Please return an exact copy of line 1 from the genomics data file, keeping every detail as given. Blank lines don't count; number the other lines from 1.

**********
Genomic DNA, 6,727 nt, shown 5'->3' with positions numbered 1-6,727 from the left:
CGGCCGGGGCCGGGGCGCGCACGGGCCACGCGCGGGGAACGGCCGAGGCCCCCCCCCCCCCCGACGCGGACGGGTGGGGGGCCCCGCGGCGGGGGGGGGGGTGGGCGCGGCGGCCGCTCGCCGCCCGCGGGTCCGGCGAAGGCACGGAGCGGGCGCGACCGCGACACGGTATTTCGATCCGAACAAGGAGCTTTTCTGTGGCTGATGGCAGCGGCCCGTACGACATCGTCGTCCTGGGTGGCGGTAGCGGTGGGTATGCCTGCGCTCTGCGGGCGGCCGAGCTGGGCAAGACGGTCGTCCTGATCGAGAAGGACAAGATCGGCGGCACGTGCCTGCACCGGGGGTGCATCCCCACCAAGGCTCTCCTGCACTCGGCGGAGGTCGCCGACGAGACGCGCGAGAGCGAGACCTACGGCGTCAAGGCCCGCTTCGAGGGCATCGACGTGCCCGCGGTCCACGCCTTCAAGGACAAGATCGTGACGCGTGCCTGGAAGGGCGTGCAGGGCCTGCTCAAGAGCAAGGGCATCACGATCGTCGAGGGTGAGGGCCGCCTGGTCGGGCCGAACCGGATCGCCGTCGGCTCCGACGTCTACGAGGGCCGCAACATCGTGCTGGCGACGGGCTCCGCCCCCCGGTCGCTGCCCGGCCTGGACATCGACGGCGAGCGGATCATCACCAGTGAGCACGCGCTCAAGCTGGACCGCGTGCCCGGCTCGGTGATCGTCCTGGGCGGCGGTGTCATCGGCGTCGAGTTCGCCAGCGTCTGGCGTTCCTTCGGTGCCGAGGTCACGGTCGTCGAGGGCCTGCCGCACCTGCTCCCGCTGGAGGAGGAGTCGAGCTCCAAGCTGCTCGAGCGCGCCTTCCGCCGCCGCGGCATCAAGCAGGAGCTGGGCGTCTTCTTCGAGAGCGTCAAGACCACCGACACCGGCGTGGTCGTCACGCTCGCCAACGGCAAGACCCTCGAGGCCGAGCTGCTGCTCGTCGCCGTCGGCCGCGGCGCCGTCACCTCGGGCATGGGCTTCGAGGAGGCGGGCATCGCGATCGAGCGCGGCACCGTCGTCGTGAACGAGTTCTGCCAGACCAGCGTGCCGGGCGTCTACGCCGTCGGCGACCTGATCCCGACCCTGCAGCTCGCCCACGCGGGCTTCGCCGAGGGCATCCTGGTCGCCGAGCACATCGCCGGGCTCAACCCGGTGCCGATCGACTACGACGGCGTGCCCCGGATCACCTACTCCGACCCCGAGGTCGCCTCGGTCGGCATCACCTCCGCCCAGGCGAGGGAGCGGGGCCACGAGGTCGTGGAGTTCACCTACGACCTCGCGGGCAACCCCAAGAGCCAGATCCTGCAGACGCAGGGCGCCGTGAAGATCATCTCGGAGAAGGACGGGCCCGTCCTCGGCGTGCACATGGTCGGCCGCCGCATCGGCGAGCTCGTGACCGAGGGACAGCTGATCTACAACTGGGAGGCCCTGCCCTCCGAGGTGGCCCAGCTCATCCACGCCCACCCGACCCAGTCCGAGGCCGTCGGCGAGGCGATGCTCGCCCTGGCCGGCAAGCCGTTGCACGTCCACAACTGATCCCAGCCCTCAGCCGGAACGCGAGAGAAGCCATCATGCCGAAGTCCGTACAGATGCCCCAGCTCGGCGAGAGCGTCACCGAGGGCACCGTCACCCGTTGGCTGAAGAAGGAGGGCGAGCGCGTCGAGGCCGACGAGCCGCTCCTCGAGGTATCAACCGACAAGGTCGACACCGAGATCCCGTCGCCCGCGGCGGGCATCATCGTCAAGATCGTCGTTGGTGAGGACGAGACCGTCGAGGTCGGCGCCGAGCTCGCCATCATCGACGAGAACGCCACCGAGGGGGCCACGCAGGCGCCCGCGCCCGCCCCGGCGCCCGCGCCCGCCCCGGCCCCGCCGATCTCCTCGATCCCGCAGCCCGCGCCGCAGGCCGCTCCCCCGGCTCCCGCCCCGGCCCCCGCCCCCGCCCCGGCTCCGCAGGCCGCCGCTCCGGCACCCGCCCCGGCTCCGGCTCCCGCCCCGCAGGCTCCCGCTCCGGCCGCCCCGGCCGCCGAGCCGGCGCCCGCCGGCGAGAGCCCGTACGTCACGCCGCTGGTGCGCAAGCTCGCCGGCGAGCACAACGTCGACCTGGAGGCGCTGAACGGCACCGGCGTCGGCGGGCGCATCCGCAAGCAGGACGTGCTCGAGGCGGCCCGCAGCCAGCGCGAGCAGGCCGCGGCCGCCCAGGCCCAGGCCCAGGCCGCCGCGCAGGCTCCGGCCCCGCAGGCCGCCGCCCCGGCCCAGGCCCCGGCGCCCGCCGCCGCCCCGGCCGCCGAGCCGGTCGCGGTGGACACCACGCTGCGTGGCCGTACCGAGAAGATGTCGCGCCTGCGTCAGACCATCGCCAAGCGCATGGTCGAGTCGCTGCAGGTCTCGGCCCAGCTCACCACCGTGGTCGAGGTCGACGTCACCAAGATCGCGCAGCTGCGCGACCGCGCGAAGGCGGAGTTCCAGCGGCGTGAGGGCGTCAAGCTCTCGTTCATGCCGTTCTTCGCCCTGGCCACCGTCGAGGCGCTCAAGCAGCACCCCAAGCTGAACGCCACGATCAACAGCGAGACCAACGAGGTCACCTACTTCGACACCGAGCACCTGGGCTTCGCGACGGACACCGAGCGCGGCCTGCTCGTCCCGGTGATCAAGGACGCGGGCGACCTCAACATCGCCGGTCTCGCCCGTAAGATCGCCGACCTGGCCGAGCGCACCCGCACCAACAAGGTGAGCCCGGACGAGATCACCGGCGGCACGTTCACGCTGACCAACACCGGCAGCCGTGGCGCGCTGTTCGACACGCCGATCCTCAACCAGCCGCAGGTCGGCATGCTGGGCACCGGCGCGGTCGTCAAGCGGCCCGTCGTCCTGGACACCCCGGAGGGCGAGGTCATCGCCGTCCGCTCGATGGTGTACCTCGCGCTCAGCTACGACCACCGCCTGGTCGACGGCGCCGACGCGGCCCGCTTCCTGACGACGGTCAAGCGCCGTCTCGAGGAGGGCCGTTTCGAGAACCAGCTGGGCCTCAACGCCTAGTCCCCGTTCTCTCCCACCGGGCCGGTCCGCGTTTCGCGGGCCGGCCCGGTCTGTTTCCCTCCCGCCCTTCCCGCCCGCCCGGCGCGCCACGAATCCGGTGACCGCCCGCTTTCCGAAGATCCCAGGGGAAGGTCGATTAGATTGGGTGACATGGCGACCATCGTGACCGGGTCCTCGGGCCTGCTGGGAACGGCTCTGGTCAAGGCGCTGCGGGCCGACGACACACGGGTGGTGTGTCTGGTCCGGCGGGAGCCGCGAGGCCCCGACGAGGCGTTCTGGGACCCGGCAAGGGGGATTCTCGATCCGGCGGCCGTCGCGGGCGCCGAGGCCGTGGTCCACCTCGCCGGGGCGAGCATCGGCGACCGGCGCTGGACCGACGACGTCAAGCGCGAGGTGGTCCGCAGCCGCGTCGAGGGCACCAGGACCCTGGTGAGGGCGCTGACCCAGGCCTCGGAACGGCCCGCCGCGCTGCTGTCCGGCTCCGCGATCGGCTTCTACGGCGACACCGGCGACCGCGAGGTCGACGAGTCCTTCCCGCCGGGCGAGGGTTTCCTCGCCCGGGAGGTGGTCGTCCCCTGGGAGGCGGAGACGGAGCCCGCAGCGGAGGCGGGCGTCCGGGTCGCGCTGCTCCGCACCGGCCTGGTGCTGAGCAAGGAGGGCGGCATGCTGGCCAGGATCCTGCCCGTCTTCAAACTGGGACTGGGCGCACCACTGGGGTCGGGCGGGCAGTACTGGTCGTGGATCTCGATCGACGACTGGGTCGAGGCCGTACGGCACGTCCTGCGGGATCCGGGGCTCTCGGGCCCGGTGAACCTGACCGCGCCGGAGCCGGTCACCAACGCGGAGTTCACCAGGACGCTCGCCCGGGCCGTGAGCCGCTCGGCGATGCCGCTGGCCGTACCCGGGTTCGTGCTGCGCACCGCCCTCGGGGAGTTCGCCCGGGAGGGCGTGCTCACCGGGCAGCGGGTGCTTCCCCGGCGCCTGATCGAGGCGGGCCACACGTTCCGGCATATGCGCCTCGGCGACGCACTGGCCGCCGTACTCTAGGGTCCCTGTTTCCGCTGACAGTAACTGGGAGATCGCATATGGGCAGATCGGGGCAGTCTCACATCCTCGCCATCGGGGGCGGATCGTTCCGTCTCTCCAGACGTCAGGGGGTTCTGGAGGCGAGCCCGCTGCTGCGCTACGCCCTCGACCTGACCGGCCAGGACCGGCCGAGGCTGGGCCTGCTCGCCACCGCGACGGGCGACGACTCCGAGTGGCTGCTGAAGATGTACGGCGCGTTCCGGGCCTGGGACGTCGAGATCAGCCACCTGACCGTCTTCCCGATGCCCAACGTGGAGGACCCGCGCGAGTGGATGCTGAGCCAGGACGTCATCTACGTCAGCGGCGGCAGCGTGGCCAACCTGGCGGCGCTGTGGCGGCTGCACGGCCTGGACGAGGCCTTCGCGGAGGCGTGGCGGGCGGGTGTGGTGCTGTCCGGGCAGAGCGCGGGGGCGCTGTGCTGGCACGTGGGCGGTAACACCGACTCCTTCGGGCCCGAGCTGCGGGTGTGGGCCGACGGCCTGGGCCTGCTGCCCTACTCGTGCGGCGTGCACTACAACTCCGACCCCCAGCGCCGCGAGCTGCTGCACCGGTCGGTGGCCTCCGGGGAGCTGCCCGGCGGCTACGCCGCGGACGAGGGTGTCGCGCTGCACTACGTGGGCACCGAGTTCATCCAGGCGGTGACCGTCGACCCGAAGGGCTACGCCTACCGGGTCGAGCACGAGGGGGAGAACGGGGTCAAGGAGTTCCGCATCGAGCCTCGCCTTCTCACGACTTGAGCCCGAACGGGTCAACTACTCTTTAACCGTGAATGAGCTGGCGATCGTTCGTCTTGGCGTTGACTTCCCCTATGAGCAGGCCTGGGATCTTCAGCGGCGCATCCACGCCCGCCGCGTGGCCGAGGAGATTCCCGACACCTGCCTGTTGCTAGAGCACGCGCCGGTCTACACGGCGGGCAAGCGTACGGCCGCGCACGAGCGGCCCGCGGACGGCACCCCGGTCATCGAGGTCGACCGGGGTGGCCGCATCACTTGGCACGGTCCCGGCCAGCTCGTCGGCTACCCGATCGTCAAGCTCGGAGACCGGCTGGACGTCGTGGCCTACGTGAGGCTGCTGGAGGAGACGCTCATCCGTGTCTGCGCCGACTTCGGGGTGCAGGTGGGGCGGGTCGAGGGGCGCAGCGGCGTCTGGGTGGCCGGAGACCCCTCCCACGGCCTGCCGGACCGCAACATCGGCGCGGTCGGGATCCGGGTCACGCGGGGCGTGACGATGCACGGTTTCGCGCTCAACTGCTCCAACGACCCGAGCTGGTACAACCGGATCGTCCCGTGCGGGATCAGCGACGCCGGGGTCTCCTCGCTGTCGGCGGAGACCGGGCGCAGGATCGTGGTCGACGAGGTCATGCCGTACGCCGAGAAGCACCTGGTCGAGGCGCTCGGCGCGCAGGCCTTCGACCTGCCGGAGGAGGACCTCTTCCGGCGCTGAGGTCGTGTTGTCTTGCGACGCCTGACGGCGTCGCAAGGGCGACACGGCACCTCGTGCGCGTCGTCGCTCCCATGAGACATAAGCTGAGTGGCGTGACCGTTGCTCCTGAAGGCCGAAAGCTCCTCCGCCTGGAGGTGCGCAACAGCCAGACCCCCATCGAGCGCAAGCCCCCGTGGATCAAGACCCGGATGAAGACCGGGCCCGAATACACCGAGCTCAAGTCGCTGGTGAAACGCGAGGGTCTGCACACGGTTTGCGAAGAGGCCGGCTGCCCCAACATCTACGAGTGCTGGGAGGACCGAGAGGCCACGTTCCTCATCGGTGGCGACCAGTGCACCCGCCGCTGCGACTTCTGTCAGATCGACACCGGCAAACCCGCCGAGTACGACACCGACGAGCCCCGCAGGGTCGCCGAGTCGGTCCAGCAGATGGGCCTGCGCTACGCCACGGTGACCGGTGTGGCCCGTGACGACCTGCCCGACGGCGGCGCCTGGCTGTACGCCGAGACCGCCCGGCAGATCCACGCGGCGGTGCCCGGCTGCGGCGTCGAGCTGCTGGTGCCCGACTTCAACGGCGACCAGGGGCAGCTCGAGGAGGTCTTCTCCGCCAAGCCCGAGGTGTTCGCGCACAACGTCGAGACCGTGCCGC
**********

Genomic DNA, 6,727 nt, shown 5'->3' with positions numbered 1-6,727 from the left: